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A Japan-funded flood forecast system will go into full swing in Thailand on Friday, drawing lessons from the massive flooding in the Southeast Asian country in 2011, officials of a Japanese aid agency said Thursday.
The government-linked Japan International Cooperation Agency said the Internet-based system for the Chao Phraya River basin is the first of its kind in the world.
The floods inundated hundreds of factories and other manufacturing facilities, many of them owned by Japanese companies or supplying Japanese firms operating in central Thailand.
To prevent the same problems, JICA started developing the system in July last year under a budget of around 400 million yen and has decided to commence full-fledged operation following testing.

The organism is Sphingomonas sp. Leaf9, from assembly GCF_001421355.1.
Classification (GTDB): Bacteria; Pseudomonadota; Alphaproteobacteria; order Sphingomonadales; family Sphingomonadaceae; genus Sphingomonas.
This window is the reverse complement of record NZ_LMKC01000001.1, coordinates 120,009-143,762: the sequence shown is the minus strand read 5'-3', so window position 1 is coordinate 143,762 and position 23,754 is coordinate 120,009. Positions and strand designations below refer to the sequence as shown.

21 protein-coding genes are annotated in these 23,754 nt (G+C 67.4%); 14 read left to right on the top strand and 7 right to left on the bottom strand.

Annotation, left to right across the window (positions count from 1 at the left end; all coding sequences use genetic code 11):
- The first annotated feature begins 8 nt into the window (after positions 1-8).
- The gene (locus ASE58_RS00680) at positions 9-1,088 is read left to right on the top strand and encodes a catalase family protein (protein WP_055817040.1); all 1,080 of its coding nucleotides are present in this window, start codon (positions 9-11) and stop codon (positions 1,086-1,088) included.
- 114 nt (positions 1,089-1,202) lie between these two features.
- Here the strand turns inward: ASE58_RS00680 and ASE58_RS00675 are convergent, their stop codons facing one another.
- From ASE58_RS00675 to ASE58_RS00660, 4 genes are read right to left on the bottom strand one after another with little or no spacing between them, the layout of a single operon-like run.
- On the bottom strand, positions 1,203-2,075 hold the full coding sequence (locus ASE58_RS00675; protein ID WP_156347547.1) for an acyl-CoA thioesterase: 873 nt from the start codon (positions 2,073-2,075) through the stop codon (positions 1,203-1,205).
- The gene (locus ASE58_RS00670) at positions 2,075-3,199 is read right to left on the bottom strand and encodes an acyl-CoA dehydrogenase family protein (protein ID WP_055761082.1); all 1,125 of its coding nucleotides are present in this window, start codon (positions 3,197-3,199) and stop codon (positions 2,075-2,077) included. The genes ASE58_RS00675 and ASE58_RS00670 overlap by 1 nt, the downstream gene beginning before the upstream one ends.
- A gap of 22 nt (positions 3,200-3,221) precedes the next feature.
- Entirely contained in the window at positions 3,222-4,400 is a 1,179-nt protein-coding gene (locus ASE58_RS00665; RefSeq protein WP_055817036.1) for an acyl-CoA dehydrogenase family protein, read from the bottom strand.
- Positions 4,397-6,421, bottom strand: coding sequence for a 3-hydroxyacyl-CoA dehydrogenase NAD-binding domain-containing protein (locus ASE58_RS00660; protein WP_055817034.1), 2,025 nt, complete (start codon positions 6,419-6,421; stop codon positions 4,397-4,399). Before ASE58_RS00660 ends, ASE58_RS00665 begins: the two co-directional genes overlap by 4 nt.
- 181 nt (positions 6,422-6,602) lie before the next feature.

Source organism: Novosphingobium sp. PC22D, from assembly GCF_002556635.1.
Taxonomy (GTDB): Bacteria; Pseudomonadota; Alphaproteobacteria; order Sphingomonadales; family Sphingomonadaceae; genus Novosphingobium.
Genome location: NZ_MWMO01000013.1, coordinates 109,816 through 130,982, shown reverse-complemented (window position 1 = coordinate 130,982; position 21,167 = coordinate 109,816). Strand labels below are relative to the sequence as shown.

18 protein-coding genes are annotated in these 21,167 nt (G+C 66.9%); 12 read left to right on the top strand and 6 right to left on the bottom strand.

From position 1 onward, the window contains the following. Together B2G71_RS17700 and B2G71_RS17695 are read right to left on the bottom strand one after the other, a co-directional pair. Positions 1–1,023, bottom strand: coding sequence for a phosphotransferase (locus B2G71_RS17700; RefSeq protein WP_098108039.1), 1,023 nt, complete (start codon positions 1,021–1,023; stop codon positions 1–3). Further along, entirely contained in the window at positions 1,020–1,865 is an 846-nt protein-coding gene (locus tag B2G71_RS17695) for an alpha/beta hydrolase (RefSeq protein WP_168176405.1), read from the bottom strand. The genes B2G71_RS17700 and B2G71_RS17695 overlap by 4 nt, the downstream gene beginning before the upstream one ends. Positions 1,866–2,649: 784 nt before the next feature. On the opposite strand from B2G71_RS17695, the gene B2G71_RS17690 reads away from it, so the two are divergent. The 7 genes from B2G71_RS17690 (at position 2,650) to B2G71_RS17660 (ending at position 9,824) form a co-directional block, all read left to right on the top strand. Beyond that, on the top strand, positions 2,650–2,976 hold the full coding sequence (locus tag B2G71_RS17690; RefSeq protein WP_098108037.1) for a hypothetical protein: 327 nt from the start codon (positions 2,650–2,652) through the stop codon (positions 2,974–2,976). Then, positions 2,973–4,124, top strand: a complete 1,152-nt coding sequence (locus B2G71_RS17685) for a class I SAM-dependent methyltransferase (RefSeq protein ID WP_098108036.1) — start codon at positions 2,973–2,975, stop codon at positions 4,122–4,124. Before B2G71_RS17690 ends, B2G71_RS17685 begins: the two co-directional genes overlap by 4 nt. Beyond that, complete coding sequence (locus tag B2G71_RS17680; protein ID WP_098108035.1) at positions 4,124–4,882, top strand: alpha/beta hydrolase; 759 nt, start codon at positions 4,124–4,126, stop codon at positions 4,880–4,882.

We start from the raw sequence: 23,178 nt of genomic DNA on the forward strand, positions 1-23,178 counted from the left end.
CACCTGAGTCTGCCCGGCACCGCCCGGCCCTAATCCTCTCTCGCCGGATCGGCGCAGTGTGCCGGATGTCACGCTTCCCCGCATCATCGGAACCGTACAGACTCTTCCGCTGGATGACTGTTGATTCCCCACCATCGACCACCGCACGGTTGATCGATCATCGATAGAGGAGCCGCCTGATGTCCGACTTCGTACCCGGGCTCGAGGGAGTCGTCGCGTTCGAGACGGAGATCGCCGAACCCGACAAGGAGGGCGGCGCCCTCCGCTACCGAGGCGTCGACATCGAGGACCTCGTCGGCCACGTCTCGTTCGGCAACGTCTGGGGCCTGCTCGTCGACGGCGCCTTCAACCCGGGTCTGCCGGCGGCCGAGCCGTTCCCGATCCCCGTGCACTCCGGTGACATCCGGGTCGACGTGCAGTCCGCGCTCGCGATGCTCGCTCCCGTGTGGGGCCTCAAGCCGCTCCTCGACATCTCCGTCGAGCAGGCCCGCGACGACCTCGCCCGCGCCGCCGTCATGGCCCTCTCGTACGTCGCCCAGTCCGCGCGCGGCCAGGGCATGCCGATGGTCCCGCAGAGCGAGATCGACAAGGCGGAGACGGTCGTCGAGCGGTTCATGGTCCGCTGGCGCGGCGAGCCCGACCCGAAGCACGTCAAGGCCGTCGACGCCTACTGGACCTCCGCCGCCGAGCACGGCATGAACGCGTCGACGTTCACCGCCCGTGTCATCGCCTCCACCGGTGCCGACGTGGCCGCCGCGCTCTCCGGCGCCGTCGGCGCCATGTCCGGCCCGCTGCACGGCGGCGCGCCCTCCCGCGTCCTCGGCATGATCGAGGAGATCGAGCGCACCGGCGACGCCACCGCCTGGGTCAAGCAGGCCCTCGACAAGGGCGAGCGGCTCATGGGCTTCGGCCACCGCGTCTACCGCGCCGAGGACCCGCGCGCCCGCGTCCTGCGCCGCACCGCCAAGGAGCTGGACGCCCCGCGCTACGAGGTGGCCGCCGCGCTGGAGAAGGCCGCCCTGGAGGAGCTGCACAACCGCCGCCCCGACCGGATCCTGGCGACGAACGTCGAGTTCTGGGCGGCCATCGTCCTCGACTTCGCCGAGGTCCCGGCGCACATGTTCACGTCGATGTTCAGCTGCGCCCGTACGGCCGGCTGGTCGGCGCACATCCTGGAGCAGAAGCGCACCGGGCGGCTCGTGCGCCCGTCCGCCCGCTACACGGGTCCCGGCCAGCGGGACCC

The system will make use of data on rainfall and water levels monitored by Thai authorities as well as data obtained using a Japan-developed "rainfall runoff model" and JICA laser equipment.
Under the system, the public will be notified in English and Thai about water levels on a daily and weekly basis, and flood forecasts for the coming week will be issued, JICA officials said.
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